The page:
Earlier this month we took a look at FINRA's 6 Critical Tips Before Buying ETNs—unsecured debt obligations of the issuer, such as a bank or other financial institution.
The Financial Industry Regulatory Authority wants to make sure that investors are aware of the differences between exchange-traded notes and other, perhaps more traditional, investments—lest they be taken unaware and get in over their heads. To that end, it has issued an investor alert to educate people about their benefits and pitfalls.
This week we’re checking out, courtesy of that investor alert, some specific risks investors should beware of if they’ve done at least some homework and decided to invest in ETNs anyway.
1. Risky Business: Credit Risk
Have another look at that definition of an ETN—it’s an unsecured debt obligation. So if the issuer defaults, the investment goes bust. If you’re going to sink money into one of these, make sure you can afford to lose it—all of it.
The value of an ETN is tied to its index. If the market becomes disillusioned with that index, the ETN’s value can plummet and take the investor’s principal with it—putting the investor in the hole in more ways than if she just put her money into an investment only subject to credit risk.
Another factor to consider is what the index being tracked by the ETN is measuring. Is it a dynamic trading strategy? A futures market? And does it reflect total returns, or some other criterion?
Be wary if you have to keep investment funds liquid. An ETN can tie up funds if a trading market fails to develop. Not only that, but there are times when an issuer can simply delist an ETN—in which case, nobody will be buying or selling anything. Including you.
While ETNs usually trade at prices that closely track their indicative values, this is not necessarily always true. If you’re shopping on the secondary market, make sure to check market prices against indicative values. If a price is significantly at odds with closing and intraday indicative values, be cautious.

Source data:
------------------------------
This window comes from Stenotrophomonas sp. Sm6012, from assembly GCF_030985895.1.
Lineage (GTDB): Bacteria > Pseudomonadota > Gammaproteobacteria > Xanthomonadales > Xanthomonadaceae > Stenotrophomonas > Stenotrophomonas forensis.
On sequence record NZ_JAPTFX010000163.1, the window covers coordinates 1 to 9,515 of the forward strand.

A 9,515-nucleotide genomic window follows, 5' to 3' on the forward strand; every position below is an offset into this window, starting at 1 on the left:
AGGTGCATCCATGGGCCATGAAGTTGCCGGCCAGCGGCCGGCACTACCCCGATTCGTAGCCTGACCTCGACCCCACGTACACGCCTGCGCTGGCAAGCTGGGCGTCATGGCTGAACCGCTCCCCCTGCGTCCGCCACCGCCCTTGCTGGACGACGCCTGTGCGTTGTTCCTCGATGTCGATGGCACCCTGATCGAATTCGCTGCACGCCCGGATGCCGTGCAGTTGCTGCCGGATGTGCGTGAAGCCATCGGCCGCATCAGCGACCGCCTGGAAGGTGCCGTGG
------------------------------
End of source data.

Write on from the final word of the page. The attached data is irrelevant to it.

5. Slow Down, Tiger!: Holding-Period Risk
Some ETNs, in particular some leveraged, inverse and inverse leveraged ETNs, are designed to be short-term trading tools instead of buy-and-hold investments; these can have holding periods as short as a single day.
When you take compounding into effect—something that works marvelously on buy-and-hold investments if they rise over the long term—short-term ETNs can confound investors over long periods because they will not exhibit the stated multiple of performance (or inverse of the performance) as the underlying index or benchmark over the same period.
Some ETNs, says FINRA, are callable at the issuer's discretion. In some instances ETNs can be subject to early redemption or an "accelerated" maturity date at the discretion of the issuer or one of its affiliates. Since those ETNs can be called at any time, when the call does come, their value may be lower than what you paid when you bought them—or, worse yet, zero—meaning a partial or total loss of your investment.
You may find that there are numerous possible conflicts of interest between your own goals and those of the issuer of an ETN. For example, the issuer of the notes may be engaged in shorting while you’re holding on to your investment—something that will not make you happy. Make sure you comb through the prospectus to find any mentions of "conflicts of interest," and then carefully consider whether these conflicts are worth the risk.
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